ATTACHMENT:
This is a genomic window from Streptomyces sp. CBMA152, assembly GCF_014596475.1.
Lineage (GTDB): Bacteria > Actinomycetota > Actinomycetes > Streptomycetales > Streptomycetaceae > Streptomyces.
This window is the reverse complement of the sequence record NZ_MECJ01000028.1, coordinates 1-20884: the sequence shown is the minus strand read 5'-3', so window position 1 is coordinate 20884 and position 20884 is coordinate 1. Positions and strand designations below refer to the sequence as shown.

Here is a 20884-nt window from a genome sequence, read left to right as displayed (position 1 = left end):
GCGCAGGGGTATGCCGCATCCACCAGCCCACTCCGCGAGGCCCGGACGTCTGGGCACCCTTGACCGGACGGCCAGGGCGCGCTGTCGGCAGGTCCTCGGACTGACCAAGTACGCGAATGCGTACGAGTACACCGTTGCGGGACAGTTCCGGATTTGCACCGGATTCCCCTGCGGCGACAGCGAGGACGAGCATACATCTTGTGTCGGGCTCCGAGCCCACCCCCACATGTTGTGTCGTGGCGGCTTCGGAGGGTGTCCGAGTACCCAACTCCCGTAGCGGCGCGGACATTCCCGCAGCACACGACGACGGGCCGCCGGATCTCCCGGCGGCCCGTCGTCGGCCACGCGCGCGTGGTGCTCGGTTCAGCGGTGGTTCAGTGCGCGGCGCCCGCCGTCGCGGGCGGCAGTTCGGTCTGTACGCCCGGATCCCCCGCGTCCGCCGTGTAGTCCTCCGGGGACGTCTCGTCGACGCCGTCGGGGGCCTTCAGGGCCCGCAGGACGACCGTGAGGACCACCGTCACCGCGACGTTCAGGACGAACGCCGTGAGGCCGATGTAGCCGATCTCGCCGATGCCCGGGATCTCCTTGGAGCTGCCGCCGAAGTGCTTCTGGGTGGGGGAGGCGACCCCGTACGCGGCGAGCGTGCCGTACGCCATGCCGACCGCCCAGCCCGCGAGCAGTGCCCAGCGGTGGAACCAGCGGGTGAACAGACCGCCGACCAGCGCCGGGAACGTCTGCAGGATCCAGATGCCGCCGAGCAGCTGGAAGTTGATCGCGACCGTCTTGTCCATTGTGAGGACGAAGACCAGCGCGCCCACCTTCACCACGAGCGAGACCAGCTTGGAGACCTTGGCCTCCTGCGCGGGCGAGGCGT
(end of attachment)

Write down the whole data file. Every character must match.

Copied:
This is a genomic window from Streptomyces sp. CBMA152, assembly GCF_014596475.1.
Lineage (GTDB): Bacteria > Actinomycetota > Actinomycetes > Streptomycetales > Streptomycetaceae > Streptomyces.
This window is the reverse complement of the sequence record NZ_MECJ01000028.1, coordinates 1-20884: the sequence shown is the minus strand read 5'-3', so window position 1 is coordinate 20884 and position 20884 is coordinate 1. Positions and strand designations below refer to the sequence as shown.

Here is a 20884-nt window from a genome sequence, read left to right as displayed (position 1 = left end):
GCGCAGGGGTATGCCGCATCCACCAGCCCACTCCGCGAGGCCCGGACGTCTGGGCACCCTTGACCGGACGGCCAGGGCGCGCTGTCGGCAGGTCCTCGGACTGACCAAGTACGCGAATGCGTACGAGTACACCGTTGCGGGACAGTTCCGGATTTGCACCGGATTCCCCTGCGGCGACAGCGAGGACGAGCATACATCTTGTGTCGGGCTCCGAGCCCACCCCCACATGTTGTGTCGTGGCGGCTTCGGAGGGTGTCCGAGTACCCAACTCCCGTAGCGGCGCGGACATTCCCGCAGCACACGACGACGGGCCGCCGGATCTCCCGGCGGCCCGTCGTCGGCCACGCGCGCGTGGTGCTCGGTTCAGCGGTGGTTCAGTGCGCGGCGCCCGCCGTCGCGGGCGGCAGTTCGGTCTGTACGCCCGGATCCCCCGCGTCCGCCGTGTAGTCCTCCGGGGACGTCTCGTCGACGCCGTCGGGGGCCTTCAGGGCCCGCAGGACGACCGTGAGGACCACCGTCACCGCGACGTTCAGGACGAACGCCGTGAGGCCGATGTAGCCGATCTCGCCGATGCCCGGGATCTCCTTGGAGCTGCCGCCGAAGTGCTTCTGGGTGGGGGAGGCGACCCCGTACGCGGCGAGCGTGCCGTACGCCATGCCGACCGCCCAGCCCGCGAGCAGTGCCCAGCGGTGGAACCAGCGGGTGAACAGACCGCCGACCAGCGCCGGGAACGTCTGCAGGATCCAGATGCCGCCGAGCAGCTGGAAGTTGATCGCGACCGTCTTGTCCATTGTGAGGACGAAGACCAGCGCGCCCACCTTCACCACGAGCGAGACCAGCTTGGAGACCTTGGCCTCCTGCGCGGGCGAGGCGT